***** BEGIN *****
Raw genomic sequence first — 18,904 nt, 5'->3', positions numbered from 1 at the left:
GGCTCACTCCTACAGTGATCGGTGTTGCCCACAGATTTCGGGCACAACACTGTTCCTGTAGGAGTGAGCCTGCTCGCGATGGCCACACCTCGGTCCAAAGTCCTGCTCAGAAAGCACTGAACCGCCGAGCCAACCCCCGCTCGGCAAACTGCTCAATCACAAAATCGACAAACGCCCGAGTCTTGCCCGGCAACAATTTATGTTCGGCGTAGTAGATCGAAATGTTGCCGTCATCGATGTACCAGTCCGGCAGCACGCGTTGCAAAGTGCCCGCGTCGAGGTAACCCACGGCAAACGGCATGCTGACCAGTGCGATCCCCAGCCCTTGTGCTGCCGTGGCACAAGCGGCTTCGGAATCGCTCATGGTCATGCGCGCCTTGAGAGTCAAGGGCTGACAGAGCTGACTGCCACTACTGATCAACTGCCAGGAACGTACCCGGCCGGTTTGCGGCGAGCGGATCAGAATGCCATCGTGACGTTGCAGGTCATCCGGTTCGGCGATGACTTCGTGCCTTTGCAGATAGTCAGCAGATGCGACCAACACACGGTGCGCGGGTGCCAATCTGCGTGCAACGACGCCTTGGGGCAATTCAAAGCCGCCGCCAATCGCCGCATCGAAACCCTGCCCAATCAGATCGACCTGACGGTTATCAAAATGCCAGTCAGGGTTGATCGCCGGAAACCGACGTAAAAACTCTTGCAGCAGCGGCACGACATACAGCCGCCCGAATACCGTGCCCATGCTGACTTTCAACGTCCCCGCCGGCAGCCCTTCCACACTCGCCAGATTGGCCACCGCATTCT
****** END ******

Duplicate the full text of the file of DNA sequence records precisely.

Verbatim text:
Raw genomic sequence first — 18,904 nt, 5'->3', positions numbered from 1 at the left:
GGCTCACTCCTACAGTGATCGGTGTTGCCCACAGATTTCGGGCACAACACTGTTCCTGTAGGAGTGAGCCTGCTCGCGATGGCCACACCTCGGTCCAAAGTCCTGCTCAGAAAGCACTGAACCGCCGAGCCAACCCCCGCTCGGCAAACTGCTCAATCACAAAATCGACAAACGCCCGAGTCTTGCCCGGCAACAATTTATGTTCGGCGTAGTAGATCGAAATGTTGCCGTCATCGATGTACCAGTCCGGCAGCACGCGTTGCAAAGTGCCCGCGTCGAGGTAACCCACGGCAAACGGCATGCTGACCAGTGCGATCCCCAGCCCTTGTGCTGCCGTGGCACAAGCGGCTTCGGAATCGCTCATGGTCATGCGCGCCTTGAGAGTCAAGGGCTGACAGAGCTGACTGCCACTACTGATCAACTGCCAGGAACGTACCCGGCCGGTTTGCGGCGAGCGGATCAGAATGCCATCGTGACGTTGCAGGTCATCCGGTTCGGCGATGACTTCGTGCCTTTGCAGATAGTCAGCAGATGCGACCAACACACGGTGCGCGGGTGCCAATCTGCGTGCAACGACGCCTTGGGGCAATTCAAAGCCGCCGCCAATCGCCGCATCGAAACCCTGCCCAATCAGATCGACCTGACGGTTATCAAAATGCCAGTCAGGGTTGATCGCCGGAAACCGACGTAAAAACTCTTGCAGCAGCGGCACGACATACAGCCGCCCGAATACCGTGCCCATGCTGACTTTCAACGTCCCCGCCGGCAGCCCTTCCACACTCGCCAGATTGGCCACCGCATTCT